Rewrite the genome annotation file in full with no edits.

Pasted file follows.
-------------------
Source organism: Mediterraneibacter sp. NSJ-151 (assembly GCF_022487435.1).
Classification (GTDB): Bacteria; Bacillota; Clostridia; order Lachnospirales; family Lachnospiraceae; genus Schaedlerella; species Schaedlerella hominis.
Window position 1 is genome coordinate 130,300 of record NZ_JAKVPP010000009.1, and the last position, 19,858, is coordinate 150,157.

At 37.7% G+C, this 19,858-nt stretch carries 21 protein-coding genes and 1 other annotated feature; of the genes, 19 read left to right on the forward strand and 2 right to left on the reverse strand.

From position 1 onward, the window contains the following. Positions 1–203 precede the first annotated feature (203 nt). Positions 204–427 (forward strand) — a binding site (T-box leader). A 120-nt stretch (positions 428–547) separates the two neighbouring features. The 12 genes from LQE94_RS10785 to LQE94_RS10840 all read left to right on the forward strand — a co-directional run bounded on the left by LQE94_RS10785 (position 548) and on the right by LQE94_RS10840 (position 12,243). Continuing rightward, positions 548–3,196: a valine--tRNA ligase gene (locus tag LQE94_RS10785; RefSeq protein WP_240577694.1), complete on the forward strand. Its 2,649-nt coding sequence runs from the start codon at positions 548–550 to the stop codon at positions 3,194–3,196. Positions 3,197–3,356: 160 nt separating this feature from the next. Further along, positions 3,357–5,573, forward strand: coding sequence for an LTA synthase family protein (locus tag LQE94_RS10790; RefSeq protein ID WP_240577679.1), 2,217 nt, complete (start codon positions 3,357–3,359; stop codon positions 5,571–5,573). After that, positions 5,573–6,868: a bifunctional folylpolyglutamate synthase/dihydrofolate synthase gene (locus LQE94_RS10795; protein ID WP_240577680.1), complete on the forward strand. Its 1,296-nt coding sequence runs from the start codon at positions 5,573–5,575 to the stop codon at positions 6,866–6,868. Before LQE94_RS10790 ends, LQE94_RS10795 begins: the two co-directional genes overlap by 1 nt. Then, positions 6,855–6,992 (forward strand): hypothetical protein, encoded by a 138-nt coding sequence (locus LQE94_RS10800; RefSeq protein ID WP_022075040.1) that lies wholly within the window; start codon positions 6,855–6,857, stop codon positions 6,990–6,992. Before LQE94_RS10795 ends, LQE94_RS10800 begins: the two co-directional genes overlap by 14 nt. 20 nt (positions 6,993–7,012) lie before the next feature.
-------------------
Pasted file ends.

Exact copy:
Source organism: Mediterraneibacter sp. NSJ-151 (assembly GCF_022487435.1).
Classification (GTDB): Bacteria; Bacillota; Clostridia; order Lachnospirales; family Lachnospiraceae; genus Schaedlerella; species Schaedlerella hominis.
Window position 1 is genome coordinate 130,300 of record NZ_JAKVPP010000009.1, and the last position, 19,858, is coordinate 150,157.

At 37.7% G+C, this 19,858-nt stretch carries 21 protein-coding genes and 1 other annotated feature; of the genes, 19 read left to right on the forward strand and 2 right to left on the reverse strand.

From position 1 onward, the window contains the following. Positions 1–203 precede the first annotated feature (203 nt). Positions 204–427 (forward strand) — a binding site (T-box leader). A 120-nt stretch (positions 428–547) separates the two neighbouring features. The 12 genes from LQE94_RS10785 to LQE94_RS10840 all read left to right on the forward strand — a co-directional run bounded on the left by LQE94_RS10785 (position 548) and on the right by LQE94_RS10840 (position 12,243). Continuing rightward, positions 548–3,196: a valine--tRNA ligase gene (locus tag LQE94_RS10785; RefSeq protein WP_240577694.1), complete on the forward strand. Its 2,649-nt coding sequence runs from the start codon at positions 548–550 to the stop codon at positions 3,194–3,196. Positions 3,197–3,356: 160 nt separating this feature from the next. Further along, positions 3,357–5,573, forward strand: coding sequence for an LTA synthase family protein (locus tag LQE94_RS10790; RefSeq protein ID WP_240577679.1), 2,217 nt, complete (start codon positions 3,357–3,359; stop codon positions 5,571–5,573). After that, positions 5,573–6,868: a bifunctional folylpolyglutamate synthase/dihydrofolate synthase gene (locus LQE94_RS10795; protein ID WP_240577680.1), complete on the forward strand. Its 1,296-nt coding sequence runs from the start codon at positions 5,573–5,575 to the stop codon at positions 6,866–6,868. Before LQE94_RS10790 ends, LQE94_RS10795 begins: the two co-directional genes overlap by 1 nt. Then, positions 6,855–6,992 (forward strand): hypothetical protein, encoded by a 138-nt coding sequence (locus LQE94_RS10800; RefSeq protein ID WP_022075040.1) that lies wholly within the window; start codon positions 6,855–6,857, stop codon positions 6,990–6,992. Before LQE94_RS10795 ends, LQE94_RS10800 begins: the two co-directional genes overlap by 14 nt. 20 nt (positions 6,993–7,012) lie before the next feature.